# Scoring predictions of an ordinal variable

I read about using scoring rules to evaluate the performance of predictive models. In the Wikipedia article about the Brier score, it is stated:

The Brier score is appropriate for binary and categorical outcomes that can be structured as true or false, but is inappropriate for ordinal variables which can take on three or more values (this is because the Brier score assumes that all possible outcomes are equivalently "distant" from one another).

What are some examples of scoring rules used for evaluating predictions of ordinal variables? For example, if the set of possible outcomes is $\{0, 1, 2, 3, 4, 5, 6, 7, 8, 9\}$ and a predictive model yields $p_6 = 0.3$, $p_7 = 0.5$, $p_8 = 0.2$ (where $p_i$ is the believed probability that the outcome will be $i$), this predictive model should receive a lower score if the outcome is $3$ than if it is $4$.

The Brier score is a wonderful scoring rule for binary $Y$ and there are decompositions of it into discrimination and calibration components. But as you nicely stated it doesn't extend to ordinal $Y$. Although it does not combine calibration + discrimination, Somers' $D_{xy}$ rank correlation between the linear predictor and $Y$ is an excellent measure of pure discrimination for ordinal or continuous $Y$. For the many-category case, Spearman's $\rho$ is also worth considering.

• The problem that I am up against, and what makes proper scoring rules appealing, is that I need to score predictions even when I only have a single data point for the outcome variable. (This is because my predictive model produces many different distributions during its run, and many of these will only be seen once - therefore tested against a single data point.) Don't Somers' $D_{xy}$ and Spearman's $\rho$ require a larger set to be appropriate? Jul 20, 2013 at 21:42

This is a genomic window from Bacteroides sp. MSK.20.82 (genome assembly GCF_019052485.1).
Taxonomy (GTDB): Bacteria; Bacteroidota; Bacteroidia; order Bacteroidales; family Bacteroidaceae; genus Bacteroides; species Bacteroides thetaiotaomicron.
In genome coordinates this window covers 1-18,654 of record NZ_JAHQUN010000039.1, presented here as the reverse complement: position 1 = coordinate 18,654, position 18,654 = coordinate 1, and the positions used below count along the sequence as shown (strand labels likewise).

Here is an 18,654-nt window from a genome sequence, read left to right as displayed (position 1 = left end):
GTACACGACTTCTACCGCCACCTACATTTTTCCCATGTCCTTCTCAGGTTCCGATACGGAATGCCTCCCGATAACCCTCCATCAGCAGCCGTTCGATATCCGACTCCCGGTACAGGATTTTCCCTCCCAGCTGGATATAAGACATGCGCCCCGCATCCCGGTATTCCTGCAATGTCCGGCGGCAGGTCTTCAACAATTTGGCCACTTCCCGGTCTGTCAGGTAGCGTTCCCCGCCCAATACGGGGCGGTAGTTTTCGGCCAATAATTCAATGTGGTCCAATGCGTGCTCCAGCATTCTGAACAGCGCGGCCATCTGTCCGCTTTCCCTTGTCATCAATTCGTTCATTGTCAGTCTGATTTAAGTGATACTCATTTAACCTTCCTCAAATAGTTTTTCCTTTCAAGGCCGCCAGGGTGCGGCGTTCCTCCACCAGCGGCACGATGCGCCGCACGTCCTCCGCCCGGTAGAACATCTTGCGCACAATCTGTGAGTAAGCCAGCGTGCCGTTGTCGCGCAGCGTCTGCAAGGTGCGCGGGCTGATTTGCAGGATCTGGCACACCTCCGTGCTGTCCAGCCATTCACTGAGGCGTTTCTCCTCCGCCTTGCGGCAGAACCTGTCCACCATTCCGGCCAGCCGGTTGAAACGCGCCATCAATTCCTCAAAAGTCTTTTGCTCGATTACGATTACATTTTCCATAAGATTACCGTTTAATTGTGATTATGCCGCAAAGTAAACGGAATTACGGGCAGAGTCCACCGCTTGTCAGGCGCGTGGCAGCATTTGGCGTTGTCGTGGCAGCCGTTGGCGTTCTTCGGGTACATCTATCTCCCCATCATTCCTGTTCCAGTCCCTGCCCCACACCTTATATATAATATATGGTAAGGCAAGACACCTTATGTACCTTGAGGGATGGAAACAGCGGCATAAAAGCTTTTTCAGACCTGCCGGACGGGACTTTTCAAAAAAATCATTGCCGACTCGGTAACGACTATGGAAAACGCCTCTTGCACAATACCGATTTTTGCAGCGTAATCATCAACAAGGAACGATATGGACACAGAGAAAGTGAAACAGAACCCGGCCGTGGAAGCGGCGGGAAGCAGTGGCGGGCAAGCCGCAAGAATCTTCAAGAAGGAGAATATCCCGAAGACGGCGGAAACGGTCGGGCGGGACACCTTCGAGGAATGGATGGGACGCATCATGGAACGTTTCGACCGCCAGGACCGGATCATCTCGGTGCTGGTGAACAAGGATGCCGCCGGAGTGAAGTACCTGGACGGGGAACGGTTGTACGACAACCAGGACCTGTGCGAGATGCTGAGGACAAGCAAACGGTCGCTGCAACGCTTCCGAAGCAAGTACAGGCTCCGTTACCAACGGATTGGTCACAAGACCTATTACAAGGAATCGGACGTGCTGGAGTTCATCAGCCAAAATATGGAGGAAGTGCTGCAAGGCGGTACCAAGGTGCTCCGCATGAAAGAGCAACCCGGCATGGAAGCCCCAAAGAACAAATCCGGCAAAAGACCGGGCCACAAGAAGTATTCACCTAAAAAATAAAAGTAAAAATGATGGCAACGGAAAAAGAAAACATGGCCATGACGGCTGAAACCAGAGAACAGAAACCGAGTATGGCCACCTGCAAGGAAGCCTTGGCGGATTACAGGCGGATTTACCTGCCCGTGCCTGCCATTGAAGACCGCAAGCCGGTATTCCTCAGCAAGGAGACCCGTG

• Yes, at least two points. I understand the need to predict as you go. Why the need to accuracy score point-by-point? Jul 20, 2013 at 21:51
• I simply don't have more than a single point for many of the predictions. I don't want a model to be unfairly penalized because it never served the same prediction more than once (which I assume using a statistic that prefers a larger sample size may do). Jul 21, 2013 at 6:00
• I still don't have any clear picture of what you are trying to accomplish by computing an accuracy score for each new prediction and observation of $Y$. Are you trying to update model parameters as you go? Are you trying to find a new accuracy measure? The fact that some accuracy measures (e.g., $c$-index = generalized ROC area, linearly related to $D_{xy}$) require more than one observation to compute implies in no way that the index somehow penalizes predictions. Jul 21, 2013 at 11:27